Singleton Service Pattern

Learn the Singleton Service design pattern and its usage.


This pattern is to ensure that only a single instance of a service can be active at a time.The Singleton Service pattern is also known as the HA Singleton in the clustered JBoss EAP.

Context and problem

We have seen how the Service Instance pattern can help us improve a service’s performance and availability. The system has increased throughput and availability by running multiple instances of the same service and having a request dispatcher capable of load balancing the requests to all available service instances. The system’s availability also increases because if an instance of the service becomes unavailable, the request dispatcher detects this and forwards future requests to running instances. There are certain use cases where only one instance of a service is allowed to run at a time. For example, if we have a scheduled job (a trigger-based service) and run multiple instances of the same job, every instance would trigger at the scheduled intervals rather than having only one trigger fired as expected by the business.

Another example would be if the service performs polling on certain resources (a file system or database), and we want to ensure that only a single instance, and maybe even a single thread performs the polling and processing. In all these plus similar situations, we need some control over how many instances (usually, only one) of a particular service are active at a time, regardless of how many instances have been started. The Service Instance pattern still can be useful to achieve high availability in these cases, but there is an extra capacity needed to ensure that only one instance of a service is active at a given moment.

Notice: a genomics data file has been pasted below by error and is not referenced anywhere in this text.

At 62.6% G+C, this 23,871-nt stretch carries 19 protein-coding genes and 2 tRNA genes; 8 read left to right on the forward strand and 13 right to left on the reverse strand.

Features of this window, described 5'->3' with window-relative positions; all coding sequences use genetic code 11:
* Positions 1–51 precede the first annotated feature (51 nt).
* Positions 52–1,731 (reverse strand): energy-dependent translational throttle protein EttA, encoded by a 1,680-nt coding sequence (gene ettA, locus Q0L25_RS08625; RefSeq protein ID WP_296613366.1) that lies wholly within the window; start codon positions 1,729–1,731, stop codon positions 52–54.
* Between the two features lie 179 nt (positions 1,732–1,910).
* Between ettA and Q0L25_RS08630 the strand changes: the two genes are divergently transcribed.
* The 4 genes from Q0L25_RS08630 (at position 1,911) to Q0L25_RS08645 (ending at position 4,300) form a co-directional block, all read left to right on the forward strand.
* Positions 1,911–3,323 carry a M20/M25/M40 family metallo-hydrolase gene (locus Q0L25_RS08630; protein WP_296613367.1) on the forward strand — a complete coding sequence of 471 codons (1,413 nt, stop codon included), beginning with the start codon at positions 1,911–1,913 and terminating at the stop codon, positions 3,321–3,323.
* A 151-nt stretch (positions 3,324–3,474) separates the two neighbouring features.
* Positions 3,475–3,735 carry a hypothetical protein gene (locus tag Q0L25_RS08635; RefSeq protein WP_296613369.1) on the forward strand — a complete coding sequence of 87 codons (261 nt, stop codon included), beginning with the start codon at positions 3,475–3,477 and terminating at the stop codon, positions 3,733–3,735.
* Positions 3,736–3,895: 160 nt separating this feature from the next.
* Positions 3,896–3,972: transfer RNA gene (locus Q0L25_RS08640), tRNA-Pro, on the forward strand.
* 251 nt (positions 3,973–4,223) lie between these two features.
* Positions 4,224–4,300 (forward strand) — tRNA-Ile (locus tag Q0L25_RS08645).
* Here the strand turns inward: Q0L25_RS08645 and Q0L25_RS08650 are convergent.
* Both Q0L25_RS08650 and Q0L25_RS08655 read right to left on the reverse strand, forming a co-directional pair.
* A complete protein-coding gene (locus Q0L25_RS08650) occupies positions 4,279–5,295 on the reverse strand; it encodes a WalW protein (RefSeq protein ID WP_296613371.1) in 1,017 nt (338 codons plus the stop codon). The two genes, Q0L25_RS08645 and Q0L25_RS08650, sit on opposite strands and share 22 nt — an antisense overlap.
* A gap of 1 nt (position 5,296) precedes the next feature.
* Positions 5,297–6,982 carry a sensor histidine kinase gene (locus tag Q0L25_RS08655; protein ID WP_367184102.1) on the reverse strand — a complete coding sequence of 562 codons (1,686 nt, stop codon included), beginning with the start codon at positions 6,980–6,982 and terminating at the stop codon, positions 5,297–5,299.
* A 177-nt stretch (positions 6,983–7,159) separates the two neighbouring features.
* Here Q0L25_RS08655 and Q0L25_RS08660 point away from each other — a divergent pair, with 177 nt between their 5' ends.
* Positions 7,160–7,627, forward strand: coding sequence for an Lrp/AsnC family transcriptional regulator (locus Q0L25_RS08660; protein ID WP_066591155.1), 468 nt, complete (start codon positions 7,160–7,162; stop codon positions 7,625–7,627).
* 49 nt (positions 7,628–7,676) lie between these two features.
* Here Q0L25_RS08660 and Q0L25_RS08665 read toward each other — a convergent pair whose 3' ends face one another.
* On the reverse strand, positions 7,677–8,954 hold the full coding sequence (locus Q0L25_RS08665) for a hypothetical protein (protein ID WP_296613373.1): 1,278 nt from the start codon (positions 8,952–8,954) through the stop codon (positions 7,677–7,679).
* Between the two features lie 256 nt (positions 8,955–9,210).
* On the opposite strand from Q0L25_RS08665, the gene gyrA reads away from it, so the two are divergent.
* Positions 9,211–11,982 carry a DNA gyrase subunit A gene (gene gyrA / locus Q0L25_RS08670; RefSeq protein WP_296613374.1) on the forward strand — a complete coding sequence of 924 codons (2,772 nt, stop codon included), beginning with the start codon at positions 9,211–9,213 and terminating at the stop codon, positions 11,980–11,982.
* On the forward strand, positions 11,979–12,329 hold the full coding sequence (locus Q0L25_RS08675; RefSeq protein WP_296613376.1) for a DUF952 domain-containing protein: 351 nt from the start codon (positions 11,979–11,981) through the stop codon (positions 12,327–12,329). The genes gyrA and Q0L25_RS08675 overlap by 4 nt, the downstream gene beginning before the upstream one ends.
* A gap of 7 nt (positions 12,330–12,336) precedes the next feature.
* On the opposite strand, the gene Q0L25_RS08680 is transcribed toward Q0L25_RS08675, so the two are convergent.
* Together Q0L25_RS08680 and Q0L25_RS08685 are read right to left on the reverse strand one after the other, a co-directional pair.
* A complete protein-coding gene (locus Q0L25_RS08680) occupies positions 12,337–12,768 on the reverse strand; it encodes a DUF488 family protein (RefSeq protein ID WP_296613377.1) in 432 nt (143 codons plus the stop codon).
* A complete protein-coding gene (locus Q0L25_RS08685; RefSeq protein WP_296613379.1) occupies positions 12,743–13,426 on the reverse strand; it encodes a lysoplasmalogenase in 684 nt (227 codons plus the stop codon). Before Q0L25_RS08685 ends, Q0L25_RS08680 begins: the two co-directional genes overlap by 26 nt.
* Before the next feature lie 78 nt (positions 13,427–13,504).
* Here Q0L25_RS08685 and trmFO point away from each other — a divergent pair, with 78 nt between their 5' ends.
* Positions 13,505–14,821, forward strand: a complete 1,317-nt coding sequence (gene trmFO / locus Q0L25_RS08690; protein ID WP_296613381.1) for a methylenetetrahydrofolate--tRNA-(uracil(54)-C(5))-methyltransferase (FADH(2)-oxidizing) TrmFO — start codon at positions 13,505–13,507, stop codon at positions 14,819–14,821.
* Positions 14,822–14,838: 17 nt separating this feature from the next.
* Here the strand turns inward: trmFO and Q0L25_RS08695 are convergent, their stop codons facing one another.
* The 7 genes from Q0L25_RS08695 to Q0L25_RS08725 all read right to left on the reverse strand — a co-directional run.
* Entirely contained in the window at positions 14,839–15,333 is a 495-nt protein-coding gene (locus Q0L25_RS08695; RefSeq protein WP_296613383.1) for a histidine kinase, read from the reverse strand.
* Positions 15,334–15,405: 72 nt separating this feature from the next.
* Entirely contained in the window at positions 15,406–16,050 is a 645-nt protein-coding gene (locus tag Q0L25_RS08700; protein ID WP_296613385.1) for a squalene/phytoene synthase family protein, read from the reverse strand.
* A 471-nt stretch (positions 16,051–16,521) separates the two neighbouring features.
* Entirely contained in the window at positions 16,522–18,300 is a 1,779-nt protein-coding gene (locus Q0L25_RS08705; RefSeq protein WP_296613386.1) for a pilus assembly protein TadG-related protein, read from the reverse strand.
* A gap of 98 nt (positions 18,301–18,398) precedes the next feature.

Forces and solution

The Service Instance pattern creates an active/active topology where all service instances are active and share the system load. We need an active/passive (or master/slave) topology where only one instance is active and all the other instances are passive. We can control the service instances through a distributed lock in a distributed system. Whenever a service instance is started, it will try to acquire the lock, and if it succeeds, the service will become active. Any subsequent service that fails to acquire the lock will continuously wait and try to get it if the currently active service releases it. Many existing frameworks widely use this mechanism to achieve high availability and resilience. For example, Apache ActiveMQ can run in a master/slave topology where the data source is the distributed lock. The first ActiveMQ instance that starts up acquires the lock and becomes the master, and other instances become slaves and wait for the lock to be released. Apache Karaf can also run master/slave topology with a shared lock to achieve high availability.


Camel does not have any mechanism at the framework level for clustering, high availability, or singleton instances (yet). As such, clustering with singleton services has to be done in one of two possible layers: container (or process) or Camel route (through a component or RoutePolicy).

  • Container/process-based Camel singletons: As the name suggests, this mechanism relies on the actual container or the container managing process to ensure that only a single instance of the Camel application is running. The Camel code is unaware that it is intended and will run as a single instance. This perspective is similar to having a POJO created as a singleton from the managing container (such as the spring framework).

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